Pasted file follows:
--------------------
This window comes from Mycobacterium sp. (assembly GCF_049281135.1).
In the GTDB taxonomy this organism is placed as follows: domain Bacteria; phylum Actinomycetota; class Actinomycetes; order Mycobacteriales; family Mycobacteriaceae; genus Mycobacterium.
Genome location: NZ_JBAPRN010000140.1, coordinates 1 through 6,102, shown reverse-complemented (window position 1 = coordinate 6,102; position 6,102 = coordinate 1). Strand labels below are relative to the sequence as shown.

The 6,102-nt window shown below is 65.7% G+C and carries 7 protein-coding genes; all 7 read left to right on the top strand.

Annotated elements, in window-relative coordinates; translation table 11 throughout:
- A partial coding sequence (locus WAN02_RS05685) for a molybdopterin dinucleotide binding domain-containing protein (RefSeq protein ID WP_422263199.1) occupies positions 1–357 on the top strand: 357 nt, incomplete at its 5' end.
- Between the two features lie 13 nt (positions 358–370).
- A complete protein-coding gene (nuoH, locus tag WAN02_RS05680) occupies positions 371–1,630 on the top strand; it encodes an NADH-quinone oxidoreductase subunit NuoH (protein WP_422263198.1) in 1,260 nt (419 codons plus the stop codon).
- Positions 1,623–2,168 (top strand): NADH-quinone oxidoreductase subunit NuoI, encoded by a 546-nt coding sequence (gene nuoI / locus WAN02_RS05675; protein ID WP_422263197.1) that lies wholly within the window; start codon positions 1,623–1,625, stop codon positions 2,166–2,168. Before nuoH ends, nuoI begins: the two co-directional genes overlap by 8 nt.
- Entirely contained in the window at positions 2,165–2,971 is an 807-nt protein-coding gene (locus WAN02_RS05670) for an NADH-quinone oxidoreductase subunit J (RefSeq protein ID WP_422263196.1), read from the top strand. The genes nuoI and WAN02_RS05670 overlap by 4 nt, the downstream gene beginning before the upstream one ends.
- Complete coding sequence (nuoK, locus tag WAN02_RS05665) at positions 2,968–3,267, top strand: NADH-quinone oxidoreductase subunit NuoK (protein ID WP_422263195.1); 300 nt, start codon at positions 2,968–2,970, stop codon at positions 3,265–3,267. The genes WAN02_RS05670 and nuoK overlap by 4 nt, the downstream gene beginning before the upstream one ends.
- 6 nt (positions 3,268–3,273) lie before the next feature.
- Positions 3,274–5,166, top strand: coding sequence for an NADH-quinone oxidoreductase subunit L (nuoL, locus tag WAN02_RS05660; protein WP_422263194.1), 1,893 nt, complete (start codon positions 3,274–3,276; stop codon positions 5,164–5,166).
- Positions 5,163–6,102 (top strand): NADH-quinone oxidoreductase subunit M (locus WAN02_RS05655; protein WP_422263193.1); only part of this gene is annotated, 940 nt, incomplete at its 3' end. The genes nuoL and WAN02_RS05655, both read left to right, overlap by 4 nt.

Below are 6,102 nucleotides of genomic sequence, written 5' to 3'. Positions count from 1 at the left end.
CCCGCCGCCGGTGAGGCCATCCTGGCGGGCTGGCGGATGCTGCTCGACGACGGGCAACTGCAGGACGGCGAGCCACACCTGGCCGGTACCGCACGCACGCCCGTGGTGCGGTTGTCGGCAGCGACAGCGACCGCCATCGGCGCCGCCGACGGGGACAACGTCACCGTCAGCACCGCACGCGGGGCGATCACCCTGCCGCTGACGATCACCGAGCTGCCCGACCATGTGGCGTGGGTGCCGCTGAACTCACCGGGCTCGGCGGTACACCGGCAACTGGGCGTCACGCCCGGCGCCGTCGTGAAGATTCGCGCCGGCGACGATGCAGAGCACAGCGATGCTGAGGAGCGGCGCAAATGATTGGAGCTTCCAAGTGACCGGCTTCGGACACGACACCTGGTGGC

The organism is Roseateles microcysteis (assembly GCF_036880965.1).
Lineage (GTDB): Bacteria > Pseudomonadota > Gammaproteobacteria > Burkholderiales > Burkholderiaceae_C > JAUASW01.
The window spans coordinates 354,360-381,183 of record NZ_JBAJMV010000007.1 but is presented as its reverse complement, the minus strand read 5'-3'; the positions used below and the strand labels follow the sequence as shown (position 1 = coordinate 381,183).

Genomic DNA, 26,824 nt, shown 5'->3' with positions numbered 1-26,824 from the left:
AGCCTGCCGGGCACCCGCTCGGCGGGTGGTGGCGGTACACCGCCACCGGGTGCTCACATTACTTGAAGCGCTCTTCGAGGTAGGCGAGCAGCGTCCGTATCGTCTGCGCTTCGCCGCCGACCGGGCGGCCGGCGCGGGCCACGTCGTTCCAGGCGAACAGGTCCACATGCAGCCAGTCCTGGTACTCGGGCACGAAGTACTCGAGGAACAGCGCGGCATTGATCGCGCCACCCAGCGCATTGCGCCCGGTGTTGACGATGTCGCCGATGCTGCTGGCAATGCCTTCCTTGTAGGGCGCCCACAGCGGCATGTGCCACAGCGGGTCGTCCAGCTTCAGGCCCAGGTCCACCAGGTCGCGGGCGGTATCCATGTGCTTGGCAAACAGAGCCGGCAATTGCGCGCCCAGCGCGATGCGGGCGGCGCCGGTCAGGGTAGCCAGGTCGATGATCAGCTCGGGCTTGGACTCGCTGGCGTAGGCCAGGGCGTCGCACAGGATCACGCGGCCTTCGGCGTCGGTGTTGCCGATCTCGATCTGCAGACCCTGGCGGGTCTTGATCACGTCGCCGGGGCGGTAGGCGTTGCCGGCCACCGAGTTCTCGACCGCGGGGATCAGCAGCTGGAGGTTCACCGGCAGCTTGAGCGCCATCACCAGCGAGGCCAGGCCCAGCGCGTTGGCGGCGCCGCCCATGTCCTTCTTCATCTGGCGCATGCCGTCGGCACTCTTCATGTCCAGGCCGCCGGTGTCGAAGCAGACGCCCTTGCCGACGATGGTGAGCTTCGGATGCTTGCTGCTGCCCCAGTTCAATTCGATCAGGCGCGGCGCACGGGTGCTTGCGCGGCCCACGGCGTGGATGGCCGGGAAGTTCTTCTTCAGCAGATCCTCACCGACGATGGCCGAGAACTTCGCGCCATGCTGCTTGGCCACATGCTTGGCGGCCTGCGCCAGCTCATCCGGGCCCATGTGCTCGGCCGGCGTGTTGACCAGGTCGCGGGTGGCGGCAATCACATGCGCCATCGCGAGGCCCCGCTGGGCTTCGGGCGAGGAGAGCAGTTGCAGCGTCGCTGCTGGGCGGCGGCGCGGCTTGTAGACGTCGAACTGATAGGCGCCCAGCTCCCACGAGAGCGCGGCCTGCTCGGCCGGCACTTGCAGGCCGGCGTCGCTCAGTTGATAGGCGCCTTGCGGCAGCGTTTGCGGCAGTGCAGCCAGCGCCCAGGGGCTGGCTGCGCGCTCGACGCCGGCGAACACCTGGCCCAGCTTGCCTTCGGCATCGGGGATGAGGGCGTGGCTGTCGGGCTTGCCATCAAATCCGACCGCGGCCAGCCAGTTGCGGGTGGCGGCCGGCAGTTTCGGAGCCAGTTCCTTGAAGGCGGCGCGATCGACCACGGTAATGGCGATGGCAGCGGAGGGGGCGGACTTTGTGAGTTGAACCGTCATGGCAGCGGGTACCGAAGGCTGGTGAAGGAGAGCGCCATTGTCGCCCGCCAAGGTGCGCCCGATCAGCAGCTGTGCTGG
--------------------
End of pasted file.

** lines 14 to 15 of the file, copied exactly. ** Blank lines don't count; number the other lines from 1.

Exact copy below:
- Positions 5,163–6,102 (top strand): NADH-quinone oxidoreductase subunit M (locus WAN02_RS05655; protein WP_422263193.1); only part of this gene is annotated, 940 nt, incomplete at its 3' end. The genes nuoL and WAN02_RS05655, both read left to right, overlap by 4 nt.

Below are 6,102 nucleotides of genomic sequence, written 5' to 3'. Positions count from 1 at the left end.